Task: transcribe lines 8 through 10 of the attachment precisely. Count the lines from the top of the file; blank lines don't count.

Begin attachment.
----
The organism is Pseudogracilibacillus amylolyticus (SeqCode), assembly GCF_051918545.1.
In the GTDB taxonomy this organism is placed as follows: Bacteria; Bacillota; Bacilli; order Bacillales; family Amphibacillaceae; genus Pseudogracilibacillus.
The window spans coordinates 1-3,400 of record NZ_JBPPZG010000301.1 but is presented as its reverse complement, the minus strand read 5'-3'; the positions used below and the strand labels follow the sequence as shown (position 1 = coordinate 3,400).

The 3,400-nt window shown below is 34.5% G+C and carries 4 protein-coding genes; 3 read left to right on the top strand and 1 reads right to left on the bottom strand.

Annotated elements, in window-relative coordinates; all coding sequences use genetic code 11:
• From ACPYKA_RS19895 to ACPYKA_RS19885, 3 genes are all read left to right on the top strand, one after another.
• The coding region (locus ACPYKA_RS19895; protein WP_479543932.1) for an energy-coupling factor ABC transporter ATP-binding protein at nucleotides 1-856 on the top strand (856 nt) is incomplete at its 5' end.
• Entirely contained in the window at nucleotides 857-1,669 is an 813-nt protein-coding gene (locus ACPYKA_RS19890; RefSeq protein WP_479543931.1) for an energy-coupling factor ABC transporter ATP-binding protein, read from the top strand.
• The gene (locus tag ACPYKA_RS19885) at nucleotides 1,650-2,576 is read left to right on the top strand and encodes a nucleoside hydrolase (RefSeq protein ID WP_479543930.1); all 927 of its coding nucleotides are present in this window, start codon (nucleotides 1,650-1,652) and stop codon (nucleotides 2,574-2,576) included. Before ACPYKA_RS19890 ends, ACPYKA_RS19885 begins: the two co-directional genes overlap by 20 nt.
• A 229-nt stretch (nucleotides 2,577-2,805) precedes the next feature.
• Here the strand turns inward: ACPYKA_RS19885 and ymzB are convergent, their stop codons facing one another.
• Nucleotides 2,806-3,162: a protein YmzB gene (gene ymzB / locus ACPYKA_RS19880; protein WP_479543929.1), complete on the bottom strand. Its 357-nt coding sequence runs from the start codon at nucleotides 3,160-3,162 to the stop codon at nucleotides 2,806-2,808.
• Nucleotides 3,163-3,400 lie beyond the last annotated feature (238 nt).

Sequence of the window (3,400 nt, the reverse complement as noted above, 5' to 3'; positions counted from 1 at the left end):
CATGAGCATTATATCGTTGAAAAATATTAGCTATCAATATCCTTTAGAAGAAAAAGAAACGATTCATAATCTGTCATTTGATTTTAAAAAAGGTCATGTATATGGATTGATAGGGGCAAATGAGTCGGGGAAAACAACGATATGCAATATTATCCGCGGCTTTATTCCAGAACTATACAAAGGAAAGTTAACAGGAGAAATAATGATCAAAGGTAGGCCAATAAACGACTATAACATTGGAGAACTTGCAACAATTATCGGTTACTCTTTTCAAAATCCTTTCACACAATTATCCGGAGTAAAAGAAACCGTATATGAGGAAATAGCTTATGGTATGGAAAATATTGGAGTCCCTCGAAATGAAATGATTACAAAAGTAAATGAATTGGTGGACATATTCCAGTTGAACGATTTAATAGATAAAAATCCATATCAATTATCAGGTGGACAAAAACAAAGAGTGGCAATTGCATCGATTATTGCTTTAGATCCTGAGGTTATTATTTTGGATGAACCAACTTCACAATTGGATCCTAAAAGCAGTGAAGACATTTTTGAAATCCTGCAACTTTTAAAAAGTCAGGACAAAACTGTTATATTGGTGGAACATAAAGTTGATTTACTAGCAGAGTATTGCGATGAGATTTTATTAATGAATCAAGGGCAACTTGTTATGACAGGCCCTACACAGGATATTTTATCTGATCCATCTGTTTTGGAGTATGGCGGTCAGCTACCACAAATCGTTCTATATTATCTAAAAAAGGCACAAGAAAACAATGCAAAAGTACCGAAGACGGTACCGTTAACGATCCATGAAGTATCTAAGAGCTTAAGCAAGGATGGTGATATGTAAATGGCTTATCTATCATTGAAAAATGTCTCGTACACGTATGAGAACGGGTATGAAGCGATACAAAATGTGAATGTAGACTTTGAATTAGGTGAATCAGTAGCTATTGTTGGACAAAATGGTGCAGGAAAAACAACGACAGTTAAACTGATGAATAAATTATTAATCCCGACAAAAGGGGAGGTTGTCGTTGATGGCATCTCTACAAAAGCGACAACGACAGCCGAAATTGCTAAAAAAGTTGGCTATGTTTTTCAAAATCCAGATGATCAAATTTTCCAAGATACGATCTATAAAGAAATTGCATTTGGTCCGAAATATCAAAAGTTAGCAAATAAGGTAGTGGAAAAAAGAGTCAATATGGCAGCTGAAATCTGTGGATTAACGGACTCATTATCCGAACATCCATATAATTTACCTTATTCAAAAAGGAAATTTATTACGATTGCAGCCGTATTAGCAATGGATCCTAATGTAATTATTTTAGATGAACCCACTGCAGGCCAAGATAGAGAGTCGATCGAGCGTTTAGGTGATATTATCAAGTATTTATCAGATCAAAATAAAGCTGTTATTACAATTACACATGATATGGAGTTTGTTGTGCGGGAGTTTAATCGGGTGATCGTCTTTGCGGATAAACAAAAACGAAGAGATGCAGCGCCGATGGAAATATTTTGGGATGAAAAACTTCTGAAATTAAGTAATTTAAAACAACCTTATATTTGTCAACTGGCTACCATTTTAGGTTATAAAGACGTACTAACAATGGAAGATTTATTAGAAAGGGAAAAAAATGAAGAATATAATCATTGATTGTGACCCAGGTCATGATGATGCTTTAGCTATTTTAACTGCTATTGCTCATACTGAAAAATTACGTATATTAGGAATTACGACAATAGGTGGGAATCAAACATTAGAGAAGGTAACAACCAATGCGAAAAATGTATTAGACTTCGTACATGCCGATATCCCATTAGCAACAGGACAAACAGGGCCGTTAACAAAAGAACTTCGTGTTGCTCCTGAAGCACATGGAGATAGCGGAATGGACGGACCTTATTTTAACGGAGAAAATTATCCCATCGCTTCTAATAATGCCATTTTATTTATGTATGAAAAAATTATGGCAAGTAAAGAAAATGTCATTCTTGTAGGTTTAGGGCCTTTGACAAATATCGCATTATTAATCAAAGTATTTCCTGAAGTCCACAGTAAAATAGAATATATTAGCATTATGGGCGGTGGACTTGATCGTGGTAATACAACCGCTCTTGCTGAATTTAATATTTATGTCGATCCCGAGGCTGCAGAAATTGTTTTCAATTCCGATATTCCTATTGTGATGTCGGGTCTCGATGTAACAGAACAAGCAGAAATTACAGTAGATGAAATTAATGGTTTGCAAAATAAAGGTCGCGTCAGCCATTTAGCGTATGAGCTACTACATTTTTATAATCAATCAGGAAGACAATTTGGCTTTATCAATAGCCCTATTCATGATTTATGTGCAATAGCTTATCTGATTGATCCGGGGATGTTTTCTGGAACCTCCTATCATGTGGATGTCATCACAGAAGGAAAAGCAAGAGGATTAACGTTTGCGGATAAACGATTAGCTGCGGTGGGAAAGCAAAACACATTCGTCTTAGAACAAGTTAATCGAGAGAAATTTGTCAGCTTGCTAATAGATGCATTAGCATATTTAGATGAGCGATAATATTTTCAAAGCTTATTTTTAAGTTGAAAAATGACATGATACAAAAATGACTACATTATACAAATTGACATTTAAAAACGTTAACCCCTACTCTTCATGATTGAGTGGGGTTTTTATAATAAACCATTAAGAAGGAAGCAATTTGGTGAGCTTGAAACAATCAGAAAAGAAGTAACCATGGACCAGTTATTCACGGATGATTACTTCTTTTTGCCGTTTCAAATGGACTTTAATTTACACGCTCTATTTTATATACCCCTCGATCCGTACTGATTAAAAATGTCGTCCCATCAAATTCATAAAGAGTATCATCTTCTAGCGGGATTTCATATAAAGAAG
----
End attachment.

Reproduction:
• Entirely contained in the window at nucleotides 857-1,669 is an 813-nt protein-coding gene (locus ACPYKA_RS19890; RefSeq protein WP_479543931.1) for an energy-coupling factor ABC transporter ATP-binding protein, read from the top strand.
• The gene (locus tag ACPYKA_RS19885) at nucleotides 1,650-2,576 is read left to right on the top strand and encodes a nucleoside hydrolase (RefSeq protein ID WP_479543930.1); all 927 of its coding nucleotides are present in this window, start codon (nucleotides 1,650-1,652) and stop codon (nucleotides 2,574-2,576) included. Before ACPYKA_RS19890 ends, ACPYKA_RS19885 begins: the two co-directional genes overlap by 20 nt.
• A 229-nt stretch (nucleotides 2,577-2,805) precedes the next feature.